Fun on the Farm

I love unexpected afternoons that end up on a positive note.

Last week we happened upon a dog training farm in Duncan (located in the District of Cowichan Valley) on Vancouver Island complete with sheep, lambs, ducks and one wily border collie.

And, as I happened to have one Shetland sheepdog in the hatchback of my car, I thought it a good idea to see how she would respond to the little lambs that were silently grazing behind a fence. Especially since knowing that the breed (sheltie for short) are herding dogs that originated from Scotland’s remote and rugged Shetland Islands. Known to be easy trainers and world-class competitors in obedience, agility, and herding trials, I was dying to find out how she’d react.

We took Layla out of the car and held her as she watched and sniffed, all the while appearing calm and disinterested.

Anyway, before we drove off we stopped by the farm which goes by the name Ash Farms and has been in the family for generations as we learned from Linda, the owner, who came out and greeted us.  As luck would have it, she’s a dog trainer with a specialty in training them to herd sheep and ducks.

A light went off!  After chatting with Linda for several minutes I decided to take a trial training run from her to find out if Layla has what it takes.  Even though I don’t live on a farm and don’t plan to buy sheep anytime soon.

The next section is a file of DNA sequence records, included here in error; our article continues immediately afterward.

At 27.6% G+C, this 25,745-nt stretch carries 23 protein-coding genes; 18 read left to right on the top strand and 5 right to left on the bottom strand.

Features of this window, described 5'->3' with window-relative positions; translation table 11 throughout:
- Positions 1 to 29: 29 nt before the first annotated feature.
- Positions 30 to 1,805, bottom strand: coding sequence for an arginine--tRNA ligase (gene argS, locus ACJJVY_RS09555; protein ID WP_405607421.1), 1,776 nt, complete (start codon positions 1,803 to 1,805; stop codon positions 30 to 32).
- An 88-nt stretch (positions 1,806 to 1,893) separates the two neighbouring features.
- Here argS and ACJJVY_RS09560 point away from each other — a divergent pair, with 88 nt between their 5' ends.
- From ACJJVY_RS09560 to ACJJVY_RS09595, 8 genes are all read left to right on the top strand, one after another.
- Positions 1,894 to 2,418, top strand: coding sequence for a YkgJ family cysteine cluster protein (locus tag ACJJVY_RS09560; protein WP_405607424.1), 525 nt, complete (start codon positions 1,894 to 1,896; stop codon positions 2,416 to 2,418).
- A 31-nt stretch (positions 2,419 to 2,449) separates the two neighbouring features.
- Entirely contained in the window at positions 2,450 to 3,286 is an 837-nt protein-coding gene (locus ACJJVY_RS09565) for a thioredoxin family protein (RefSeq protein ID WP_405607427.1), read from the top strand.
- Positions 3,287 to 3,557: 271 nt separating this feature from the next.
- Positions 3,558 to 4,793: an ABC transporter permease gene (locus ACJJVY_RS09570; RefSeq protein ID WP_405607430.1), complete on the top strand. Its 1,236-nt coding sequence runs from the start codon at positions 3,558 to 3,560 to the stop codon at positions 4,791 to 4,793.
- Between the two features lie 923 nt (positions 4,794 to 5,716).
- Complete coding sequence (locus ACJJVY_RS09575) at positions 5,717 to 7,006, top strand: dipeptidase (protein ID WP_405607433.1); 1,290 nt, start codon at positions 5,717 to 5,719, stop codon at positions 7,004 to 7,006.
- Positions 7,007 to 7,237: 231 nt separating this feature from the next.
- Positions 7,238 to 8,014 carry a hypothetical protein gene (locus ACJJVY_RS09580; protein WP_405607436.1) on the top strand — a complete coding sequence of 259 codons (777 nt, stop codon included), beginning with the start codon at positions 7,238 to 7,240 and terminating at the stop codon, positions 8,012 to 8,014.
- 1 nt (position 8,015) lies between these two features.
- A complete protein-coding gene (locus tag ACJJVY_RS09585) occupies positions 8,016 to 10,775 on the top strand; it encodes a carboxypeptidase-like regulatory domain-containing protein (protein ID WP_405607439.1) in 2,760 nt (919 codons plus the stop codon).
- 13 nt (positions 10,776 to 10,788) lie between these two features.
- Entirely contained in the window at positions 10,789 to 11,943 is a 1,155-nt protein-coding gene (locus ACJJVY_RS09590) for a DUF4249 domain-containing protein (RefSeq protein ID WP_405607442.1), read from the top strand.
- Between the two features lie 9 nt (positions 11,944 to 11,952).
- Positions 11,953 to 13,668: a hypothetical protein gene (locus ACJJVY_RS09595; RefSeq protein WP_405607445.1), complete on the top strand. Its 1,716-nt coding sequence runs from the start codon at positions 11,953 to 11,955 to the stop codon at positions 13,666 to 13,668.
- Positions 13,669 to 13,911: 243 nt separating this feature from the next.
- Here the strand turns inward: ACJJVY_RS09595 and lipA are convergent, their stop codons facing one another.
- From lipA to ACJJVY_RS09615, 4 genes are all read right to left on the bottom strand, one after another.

My imagination led me to believe that Layla would start chasing them around the pen in circles while nipping at their hind legs and I expected that it might get out of control.

So Linda, with the help of her very smart border collie Jock, was more than patient to find out if Layla has a natural instinct. Jock helped to show Layla a few tricks. They showed us that there’s a method – and it starts off slow with an eye to follow the sheep.

 

We learned a few things. 

For instance, we found out that instinct to herd is largely inherited, not learned.  Like ballet or piano, it’s better to start them off young.

Therefore, instinct is a response to stock that no amount of training can create. However, the greatest instincts are not useful without a willingness to work with the handler. Trainability is as important as good instinct, so the greater level of working accomplishments by the parents, the higher the likelihood the offspring will achieve these skills. Without attention to this in breeding, it is all chance. 

Ahhh…makes sense now.  Her parents never herded farm animals.

So we took a chance.  It was worthwhile nonetheless.  Layla needs to be more wolf like in her approach so that the sheep are afraid of her.  They were not.  They kept their eyes on her though.

 

Layla has potential but seemed distracted and would need more lessons without me hanging around.  For now she’ll go back to chasing squirrels and Canada Geese – something she prefers.

Besides…Layla has her own little lamb.

Photos: d. king

well that was weird

 

 

 

Chemainus: small town; big charm

It’s easy to see why this open-air art gallery draws visitors from all over the world. 

This is only a splattering of photos taken with my Samsung phone camera a few days ago.  See story below.